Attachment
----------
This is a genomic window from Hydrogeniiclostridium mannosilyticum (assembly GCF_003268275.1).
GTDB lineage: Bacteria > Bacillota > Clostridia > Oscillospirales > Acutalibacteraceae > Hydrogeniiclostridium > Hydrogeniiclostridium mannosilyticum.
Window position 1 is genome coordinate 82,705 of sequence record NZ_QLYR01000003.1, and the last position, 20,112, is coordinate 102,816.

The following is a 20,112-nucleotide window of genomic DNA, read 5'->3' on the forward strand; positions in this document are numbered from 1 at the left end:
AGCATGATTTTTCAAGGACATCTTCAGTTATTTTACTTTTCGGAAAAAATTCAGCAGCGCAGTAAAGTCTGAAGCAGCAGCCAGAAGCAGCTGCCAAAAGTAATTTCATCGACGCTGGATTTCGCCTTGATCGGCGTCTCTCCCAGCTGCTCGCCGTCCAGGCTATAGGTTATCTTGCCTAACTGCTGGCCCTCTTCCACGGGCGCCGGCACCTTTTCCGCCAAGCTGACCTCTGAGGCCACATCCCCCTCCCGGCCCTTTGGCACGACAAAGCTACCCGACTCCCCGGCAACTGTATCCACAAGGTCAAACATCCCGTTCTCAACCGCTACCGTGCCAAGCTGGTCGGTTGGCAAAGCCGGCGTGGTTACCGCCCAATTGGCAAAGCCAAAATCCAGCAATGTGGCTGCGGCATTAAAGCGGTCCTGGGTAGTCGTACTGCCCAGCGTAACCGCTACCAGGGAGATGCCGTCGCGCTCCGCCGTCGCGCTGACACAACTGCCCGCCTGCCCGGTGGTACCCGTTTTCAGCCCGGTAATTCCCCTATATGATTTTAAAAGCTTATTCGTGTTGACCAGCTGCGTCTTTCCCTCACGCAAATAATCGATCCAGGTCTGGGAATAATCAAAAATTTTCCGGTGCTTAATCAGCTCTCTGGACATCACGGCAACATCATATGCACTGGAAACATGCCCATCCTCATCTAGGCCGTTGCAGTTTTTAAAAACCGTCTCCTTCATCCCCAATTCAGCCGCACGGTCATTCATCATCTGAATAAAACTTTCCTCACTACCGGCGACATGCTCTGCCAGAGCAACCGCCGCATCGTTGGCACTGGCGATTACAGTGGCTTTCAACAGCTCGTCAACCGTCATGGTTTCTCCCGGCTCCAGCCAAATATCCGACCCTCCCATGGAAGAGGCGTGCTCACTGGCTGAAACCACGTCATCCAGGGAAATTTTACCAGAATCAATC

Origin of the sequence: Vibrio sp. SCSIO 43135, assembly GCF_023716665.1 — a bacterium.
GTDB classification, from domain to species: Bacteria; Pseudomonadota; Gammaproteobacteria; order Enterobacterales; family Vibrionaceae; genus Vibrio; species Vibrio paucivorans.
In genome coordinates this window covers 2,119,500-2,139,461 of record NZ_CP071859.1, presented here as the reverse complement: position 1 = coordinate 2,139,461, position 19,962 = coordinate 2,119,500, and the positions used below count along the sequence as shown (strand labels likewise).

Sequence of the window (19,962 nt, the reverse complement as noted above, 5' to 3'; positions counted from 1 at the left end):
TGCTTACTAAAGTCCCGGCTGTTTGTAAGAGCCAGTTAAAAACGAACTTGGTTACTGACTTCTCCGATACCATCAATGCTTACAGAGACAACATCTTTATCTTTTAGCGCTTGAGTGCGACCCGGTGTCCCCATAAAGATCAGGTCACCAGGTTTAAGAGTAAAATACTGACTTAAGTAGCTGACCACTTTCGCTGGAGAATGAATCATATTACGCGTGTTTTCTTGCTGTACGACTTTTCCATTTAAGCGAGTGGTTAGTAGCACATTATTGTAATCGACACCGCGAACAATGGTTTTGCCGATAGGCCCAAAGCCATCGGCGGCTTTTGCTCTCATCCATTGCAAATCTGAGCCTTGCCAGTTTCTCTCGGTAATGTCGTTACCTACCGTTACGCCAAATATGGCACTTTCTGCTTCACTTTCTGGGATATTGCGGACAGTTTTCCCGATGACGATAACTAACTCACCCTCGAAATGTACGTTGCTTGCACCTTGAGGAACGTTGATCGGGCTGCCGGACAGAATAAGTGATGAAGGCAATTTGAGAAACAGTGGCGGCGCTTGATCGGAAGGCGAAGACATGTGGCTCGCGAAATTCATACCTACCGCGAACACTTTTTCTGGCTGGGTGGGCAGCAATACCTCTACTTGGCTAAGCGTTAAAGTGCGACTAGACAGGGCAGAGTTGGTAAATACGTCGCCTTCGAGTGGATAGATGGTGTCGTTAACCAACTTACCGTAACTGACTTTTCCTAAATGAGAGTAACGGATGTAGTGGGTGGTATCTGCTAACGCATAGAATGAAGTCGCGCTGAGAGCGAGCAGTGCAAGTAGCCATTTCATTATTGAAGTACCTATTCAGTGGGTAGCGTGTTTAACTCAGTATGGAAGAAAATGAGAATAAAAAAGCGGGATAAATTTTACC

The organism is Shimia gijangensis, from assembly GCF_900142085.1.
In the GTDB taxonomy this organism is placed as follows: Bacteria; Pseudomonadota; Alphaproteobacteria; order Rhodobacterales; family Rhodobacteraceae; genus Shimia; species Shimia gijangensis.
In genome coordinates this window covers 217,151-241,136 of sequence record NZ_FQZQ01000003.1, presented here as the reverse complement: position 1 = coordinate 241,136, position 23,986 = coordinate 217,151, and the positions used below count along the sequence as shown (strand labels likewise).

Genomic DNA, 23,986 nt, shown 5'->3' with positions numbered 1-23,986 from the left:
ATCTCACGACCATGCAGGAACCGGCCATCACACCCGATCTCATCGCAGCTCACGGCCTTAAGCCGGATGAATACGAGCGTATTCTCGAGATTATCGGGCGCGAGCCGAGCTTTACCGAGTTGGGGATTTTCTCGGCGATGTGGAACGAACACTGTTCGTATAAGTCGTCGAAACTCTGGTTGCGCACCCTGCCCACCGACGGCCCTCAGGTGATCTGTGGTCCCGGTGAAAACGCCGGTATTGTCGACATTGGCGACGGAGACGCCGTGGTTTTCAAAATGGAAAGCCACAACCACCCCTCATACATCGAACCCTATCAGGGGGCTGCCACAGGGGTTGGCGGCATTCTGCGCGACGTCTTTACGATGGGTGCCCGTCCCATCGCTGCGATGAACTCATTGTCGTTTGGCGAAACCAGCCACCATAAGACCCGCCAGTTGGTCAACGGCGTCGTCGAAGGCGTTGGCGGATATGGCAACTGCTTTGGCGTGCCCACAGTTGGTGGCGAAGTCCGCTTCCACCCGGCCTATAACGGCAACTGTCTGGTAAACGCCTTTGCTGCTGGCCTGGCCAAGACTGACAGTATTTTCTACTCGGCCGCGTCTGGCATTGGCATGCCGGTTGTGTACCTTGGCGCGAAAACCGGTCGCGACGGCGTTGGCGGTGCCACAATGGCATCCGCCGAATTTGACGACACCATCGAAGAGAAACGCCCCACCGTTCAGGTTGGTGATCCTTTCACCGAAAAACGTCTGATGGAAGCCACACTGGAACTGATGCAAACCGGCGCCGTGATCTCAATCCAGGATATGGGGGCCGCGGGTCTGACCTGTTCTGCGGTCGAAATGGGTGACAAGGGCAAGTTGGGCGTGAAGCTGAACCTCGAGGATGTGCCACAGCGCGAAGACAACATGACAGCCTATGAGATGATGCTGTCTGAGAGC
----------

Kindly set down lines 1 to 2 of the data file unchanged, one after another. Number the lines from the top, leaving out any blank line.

This is a genomic window from Hydrogeniiclostridium mannosilyticum (assembly GCF_003268275.1).
GTDB lineage: Bacteria > Bacillota > Clostridia > Oscillospirales > Acutalibacteraceae > Hydrogeniiclostridium > Hydrogeniiclostridium mannosilyticum.